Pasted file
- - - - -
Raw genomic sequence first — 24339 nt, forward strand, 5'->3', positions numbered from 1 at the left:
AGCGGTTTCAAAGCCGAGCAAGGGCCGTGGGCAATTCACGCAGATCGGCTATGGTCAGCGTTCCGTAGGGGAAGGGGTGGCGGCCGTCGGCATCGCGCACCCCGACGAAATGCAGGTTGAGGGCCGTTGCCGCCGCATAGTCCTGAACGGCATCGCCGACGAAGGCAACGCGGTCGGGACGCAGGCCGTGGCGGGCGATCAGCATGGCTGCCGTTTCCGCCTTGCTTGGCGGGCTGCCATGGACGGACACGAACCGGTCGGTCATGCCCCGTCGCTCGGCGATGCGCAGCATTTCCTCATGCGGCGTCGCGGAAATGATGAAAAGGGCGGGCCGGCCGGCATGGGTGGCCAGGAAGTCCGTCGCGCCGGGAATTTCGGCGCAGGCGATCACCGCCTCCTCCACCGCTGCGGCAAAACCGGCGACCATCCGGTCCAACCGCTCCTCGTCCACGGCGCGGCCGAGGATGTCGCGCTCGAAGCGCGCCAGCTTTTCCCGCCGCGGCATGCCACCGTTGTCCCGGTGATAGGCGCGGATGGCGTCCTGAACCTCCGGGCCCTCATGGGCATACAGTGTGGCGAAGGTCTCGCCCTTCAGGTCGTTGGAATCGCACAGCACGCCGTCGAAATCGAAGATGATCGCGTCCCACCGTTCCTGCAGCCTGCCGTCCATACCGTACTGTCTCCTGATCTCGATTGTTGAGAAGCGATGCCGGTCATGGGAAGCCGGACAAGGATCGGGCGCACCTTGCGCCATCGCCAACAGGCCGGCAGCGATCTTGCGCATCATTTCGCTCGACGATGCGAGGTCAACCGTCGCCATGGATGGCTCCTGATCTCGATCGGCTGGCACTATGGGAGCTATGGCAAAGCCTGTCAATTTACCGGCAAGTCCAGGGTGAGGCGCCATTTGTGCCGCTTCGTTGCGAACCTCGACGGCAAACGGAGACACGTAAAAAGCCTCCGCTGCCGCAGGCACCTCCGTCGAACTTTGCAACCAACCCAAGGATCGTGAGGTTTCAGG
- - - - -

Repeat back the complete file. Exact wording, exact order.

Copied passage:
Raw genomic sequence first — 24339 nt, forward strand, 5'->3', positions numbered from 1 at the left:
AGCGGTTTCAAAGCCGAGCAAGGGCCGTGGGCAATTCACGCAGATCGGCTATGGTCAGCGTTCCGTAGGGGAAGGGGTGGCGGCCGTCGGCATCGCGCACCCCGACGAAATGCAGGTTGAGGGCCGTTGCCGCCGCATAGTCCTGAACGGCATCGCCGACGAAGGCAACGCGGTCGGGACGCAGGCCGTGGCGGGCGATCAGCATGGCTGCCGTTTCCGCCTTGCTTGGCGGGCTGCCATGGACGGACACGAACCGGTCGGTCATGCCCCGTCGCTCGGCGATGCGCAGCATTTCCTCATGCGGCGTCGCGGAAATGATGAAAAGGGCGGGCCGGCCGGCATGGGTGGCCAGGAAGTCCGTCGCGCCGGGAATTTCGGCGCAGGCGATCACCGCCTCCTCCACCGCTGCGGCAAAACCGGCGACCATCCGGTCCAACCGCTCCTCGTCCACGGCGCGGCCGAGGATGTCGCGCTCGAAGCGCGCCAGCTTTTCCCGCCGCGGCATGCCACCGTTGTCCCGGTGATAGGCGCGGATGGCGTCCTGAACCTCCGGGCCCTCATGGGCATACAGTGTGGCGAAGGTCTCGCCCTTCAGGTCGTTGGAATCGCACAGCACGCCGTCGAAATCGAAGATGATCGCGTCCCACCGTTCCTGCAGCCTGCCGTCCATACCGTACTGTCTCCTGATCTCGATTGTTGAGAAGCGATGCCGGTCATGGGAAGCCGGACAAGGATCGGGCGCACCTTGCGCCATCGCCAACAGGCCGGCAGCGATCTTGCGCATCATTTCGCTCGACGATGCGAGGTCAACCGTCGCCATGGATGGCTCCTGATCTCGATCGGCTGGCACTATGGGAGCTATGGCAAAGCCTGTCAATTTACCGGCAAGTCCAGGGTGAGGCGCCATTTGTGCCGCTTCGTTGCGAACCTCGACGGCAAACGGAGACACGTAAAAAGCCTCCGCTGCCGCAGGCACCTCCGTCGAACTTTGCAACCAACCCAAGGATCGTGAGGTTTCAGG